There is a word that seems to be buzzing in the leadership world—capacity. I first heard it a couple of years ago to describe a young leader who had the ability to do “more” in their job and do everything with excellence. I was intrigued at the amount of responsibility he was given in a new position that actually combined two full-time jobs into one. His “capacity” for more responsibility was seen as a highly remarkable leadership trait and one that everyone should aspire to.
Do you want to be a high capacity leader? How can you be one? Here are a few things I’ve learned about increasing your ability to “do more” in the same amount of time and still maintain a high level of excellence.
- Learn how to prioritize your responsibilities. If you want to have the capacity to do “more,” you must learn how to manage the responsibilities you currently have. Take a good look at what works and eliminate areas that need to go away. It’s easier to add things to your list than take them away, but a high capacity leader understands primary responsibilities and secondary responsibilities.
- Learn how to delegate responsibilities and develop others. A couple of years ago I began asking myself two questions: “What am I doing that others are highly capable of doing?” and “What are my responsibilities that only I can do (and should do)?” I began evaluating tasks that had become routine, but were activities I could equip others to do. Some were tasks I actually enjoyed doing, but in the end, by delegating them, I was not only freeing myself to have more capacity, I was developing new leadership skills in others who worked for me.
- Learn how to create margin for creativity and new dreams. When you learn how to prioritize and delegate, you create new margins of time to dream new dreams and get more accomplished. What new “thing” do you want to implement but just can’t find the time to do it? Create new margins by following the first two points.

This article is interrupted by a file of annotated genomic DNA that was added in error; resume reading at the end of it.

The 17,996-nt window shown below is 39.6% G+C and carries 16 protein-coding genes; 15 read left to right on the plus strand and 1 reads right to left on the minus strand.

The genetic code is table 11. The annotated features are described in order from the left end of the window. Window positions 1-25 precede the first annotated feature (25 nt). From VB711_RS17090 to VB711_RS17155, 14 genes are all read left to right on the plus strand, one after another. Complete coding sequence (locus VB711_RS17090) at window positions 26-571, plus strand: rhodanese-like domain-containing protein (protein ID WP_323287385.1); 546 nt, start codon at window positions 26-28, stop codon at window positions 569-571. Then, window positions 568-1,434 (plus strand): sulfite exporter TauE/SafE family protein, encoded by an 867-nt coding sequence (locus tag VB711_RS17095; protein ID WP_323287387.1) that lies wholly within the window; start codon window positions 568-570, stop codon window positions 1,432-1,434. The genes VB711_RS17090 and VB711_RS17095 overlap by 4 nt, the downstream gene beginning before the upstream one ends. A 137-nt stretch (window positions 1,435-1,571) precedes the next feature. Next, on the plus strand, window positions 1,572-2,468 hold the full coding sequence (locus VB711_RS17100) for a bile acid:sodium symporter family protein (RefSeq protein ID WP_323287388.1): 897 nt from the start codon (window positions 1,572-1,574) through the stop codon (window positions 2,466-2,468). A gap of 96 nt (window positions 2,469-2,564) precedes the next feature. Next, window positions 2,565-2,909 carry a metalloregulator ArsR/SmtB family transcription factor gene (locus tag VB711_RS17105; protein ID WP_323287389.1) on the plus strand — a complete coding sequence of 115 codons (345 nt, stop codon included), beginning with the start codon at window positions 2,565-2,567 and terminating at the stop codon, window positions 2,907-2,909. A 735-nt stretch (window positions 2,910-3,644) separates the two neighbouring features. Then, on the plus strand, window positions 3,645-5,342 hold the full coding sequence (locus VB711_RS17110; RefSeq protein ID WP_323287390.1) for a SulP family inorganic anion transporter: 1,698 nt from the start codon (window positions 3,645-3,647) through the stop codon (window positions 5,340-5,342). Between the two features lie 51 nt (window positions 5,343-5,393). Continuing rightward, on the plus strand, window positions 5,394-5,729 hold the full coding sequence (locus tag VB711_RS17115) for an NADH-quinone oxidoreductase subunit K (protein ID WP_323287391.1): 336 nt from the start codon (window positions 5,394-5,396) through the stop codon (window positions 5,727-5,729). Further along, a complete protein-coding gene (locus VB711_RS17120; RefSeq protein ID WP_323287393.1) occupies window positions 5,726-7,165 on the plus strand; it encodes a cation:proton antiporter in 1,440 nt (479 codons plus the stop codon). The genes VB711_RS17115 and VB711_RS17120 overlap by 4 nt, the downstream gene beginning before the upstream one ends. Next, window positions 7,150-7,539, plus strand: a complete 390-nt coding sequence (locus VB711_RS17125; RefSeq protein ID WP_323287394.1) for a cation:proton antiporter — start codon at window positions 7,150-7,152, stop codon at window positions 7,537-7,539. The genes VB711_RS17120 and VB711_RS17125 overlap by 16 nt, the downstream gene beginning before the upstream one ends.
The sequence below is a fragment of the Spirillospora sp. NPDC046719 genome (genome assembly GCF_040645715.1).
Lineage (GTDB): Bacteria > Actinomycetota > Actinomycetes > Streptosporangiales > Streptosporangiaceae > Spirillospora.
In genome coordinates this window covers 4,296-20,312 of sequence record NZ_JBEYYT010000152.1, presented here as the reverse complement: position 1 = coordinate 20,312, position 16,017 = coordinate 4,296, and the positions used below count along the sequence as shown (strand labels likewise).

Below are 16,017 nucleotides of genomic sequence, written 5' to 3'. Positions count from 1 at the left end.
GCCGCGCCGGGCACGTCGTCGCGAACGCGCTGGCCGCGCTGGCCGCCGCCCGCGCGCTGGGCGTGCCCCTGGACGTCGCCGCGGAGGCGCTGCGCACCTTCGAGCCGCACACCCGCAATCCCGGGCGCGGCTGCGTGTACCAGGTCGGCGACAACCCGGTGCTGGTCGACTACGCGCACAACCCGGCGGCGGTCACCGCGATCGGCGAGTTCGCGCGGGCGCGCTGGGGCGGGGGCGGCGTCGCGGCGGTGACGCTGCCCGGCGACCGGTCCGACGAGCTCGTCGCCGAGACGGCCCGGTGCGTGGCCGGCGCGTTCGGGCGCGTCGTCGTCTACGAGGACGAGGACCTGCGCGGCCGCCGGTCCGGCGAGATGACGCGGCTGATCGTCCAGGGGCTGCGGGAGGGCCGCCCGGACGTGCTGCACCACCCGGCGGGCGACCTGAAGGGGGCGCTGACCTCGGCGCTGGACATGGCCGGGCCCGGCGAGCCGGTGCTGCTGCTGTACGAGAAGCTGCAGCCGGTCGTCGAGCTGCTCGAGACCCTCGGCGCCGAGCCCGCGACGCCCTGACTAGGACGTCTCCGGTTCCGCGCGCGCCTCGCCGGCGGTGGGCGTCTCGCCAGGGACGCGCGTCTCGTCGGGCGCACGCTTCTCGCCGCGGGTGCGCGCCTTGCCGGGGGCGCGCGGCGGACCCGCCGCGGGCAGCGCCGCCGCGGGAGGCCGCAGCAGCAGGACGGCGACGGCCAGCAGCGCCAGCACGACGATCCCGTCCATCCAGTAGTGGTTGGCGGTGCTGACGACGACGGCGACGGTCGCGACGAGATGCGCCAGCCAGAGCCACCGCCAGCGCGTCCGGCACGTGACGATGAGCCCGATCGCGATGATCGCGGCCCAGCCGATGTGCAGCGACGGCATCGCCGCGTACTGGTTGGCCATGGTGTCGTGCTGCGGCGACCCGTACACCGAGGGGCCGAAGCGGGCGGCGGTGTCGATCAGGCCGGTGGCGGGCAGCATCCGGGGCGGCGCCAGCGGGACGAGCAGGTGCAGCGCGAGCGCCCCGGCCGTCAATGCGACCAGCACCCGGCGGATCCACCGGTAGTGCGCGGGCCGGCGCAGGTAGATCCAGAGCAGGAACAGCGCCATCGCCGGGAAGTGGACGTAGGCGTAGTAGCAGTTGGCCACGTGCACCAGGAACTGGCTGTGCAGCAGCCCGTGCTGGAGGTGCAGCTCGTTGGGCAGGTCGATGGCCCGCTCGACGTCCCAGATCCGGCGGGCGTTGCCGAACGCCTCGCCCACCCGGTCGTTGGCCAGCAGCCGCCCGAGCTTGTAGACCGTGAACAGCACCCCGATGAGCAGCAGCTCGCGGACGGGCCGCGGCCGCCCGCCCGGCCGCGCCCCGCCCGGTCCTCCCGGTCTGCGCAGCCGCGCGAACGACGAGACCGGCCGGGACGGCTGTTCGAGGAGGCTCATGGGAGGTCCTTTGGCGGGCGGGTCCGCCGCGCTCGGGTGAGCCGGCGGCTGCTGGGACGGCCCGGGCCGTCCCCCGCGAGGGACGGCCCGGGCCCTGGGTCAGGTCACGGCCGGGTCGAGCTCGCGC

- Learn how to increase capacity with longevity. The longer you are in one assignment there is a natural ability to increase your capacity. Things that were hard in your first year of work become much easier the second. By the third year, you should be more than competent to increase your capacity for more responsibility. If you aren’t increasing your capacity with every year of experience, you need to consider whether you are in the right position.
Finally, recognize there are times you will move backwards in your capacity. This has been particularly difficult for me in recent months. I recently left a position where I led for more than 11 years. I was seen as a leader with great capacity and great competency. In my new position, I have felt paralyzed by my incapacity to do everything I want to do. Why? I’m starting over! I’m in year one of a new position. I’m learning new processes, a new organization, new relationships, and new responsibilities. You, too, may experience seasons of moving backward in your capacity. Take comfort, as I am, that you may be in an intense period of learning. Take comfort you are not working for man, but your work is for the Lord. Remember Galatians 1:10, “Am I now trying to win the approval of men, or of God? Or am I trying to please men? If I were still trying to please men, I would not be a servant of Christ.”
Kelly King is the Women’s Ministry Specialist for LifeWay Christian Resources and oversees the YOU Lead events. Join her this year and get to know her heart for ministry leaders. Follow her on Twitter @kellydking.